By  on November 15, 2006

WASHINGTON — Sales at apparel and accessories stores moderated last month, inching up a seasonally adjusted 0.1 percent after a 2.9 percent jump in September, according to the Commerce Department.

Sales at the stores advanced 7.6 percent, to $18.5 billion, compared with a year ago.

Department stores did not fare as well, however, with sales of $17.6 billion, marking a 0.7 percent drop from the preceding month and a 2 percent decline from a year earlier.

The National Retail Federation described apparel and accessories stores as one of the "bright spots in retail sales that bode well for the upcoming holiday season."

Propelled by falling gasoline prices, total retail and food service sales slid 0.2 percent for the month after a 0.8 percent retreat in September. Sales at gasoline stations dropped 6 percent in October and 11.1 percent during the preceding month.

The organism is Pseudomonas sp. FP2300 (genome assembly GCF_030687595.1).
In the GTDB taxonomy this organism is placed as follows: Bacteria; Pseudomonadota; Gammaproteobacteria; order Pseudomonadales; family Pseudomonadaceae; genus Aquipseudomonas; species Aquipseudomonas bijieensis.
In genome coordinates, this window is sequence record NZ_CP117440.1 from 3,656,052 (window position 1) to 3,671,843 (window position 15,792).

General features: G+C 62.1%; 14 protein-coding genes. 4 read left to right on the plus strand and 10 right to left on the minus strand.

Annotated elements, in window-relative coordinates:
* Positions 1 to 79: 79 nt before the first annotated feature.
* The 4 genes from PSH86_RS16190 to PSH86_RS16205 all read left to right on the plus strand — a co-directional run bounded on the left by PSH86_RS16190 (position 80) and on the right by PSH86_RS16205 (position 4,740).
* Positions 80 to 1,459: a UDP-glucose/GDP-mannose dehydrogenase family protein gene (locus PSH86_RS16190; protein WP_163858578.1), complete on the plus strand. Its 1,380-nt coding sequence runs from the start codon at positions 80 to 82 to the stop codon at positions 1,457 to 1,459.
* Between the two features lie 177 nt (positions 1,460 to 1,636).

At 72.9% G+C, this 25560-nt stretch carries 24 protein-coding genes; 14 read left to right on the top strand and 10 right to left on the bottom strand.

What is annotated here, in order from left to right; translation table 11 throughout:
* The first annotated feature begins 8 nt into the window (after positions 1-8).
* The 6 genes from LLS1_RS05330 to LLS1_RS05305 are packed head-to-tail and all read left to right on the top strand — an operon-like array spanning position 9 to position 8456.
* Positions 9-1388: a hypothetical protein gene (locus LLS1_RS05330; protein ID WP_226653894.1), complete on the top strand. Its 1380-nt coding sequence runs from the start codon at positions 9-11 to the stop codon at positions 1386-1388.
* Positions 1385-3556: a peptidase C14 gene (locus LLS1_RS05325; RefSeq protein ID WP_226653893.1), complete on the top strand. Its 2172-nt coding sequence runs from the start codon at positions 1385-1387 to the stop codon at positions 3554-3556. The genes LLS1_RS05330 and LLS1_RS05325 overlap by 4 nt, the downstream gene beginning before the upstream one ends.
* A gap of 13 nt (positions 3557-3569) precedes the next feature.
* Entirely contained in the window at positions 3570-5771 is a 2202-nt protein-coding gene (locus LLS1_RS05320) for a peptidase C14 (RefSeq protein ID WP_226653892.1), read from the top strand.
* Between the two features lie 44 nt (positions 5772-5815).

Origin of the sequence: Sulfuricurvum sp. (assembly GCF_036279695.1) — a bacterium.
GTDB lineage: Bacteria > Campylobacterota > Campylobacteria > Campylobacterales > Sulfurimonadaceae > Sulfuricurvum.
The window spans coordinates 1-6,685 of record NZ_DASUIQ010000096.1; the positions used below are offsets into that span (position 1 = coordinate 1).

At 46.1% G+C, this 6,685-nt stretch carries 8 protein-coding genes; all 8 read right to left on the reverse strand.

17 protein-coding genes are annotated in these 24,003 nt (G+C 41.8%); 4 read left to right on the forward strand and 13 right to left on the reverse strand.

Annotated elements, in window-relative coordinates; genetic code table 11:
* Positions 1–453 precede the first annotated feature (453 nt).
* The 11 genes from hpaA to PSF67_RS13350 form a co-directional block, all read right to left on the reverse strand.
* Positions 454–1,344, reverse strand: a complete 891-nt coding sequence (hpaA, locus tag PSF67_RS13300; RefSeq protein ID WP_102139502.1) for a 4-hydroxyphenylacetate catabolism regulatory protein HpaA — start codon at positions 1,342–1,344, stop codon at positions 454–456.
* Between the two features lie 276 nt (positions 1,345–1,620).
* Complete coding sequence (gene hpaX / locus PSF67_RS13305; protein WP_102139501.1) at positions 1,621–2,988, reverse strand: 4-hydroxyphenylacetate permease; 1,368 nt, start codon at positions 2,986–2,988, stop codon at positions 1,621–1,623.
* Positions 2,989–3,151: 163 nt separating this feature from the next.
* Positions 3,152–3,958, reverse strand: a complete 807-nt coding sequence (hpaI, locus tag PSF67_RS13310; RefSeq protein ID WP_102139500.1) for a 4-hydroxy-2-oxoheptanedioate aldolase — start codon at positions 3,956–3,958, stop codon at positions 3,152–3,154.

"Although gas prices have declined, the slow housing market appears to be hurting consumer spending power as home improvement and home furnishing categories begin to struggle," NRF chief economist Rosalind Wells said in a statement.

A gallon of regular gas averaged $2.23 on Tuesday, down from more than $3 over the summer, the American Automobile Association said.

"Clearly, people are pulling away from the gas pump with a little more money than was the case three or four months ago, but the amount of money that we're talking about is the equivalent of a pack of cigarettes," said Ken Goldstein, an economist at the Conference Board.

The relative strength at apparel and accessories stores might be a sign of some pricing power, a rarity as of late in the competitive retail sector.

Department stores, the focus of dramatic consolidation in recent years, have not had as much luck on the sales front. Goldstein said the difference might come down to store merchandising.

Looking to the holiday season, Michael Niemira, chief economist at the International Council of Shopping Centers, said consumer spending has been fairly constant, with the exceptions of motor vehicle sales and gasoline, and should remain so for a bit.

"The stability, overall, is probably a story that lingers at least for the very near term," Niemira said. "What happens to '07 may be a different story."

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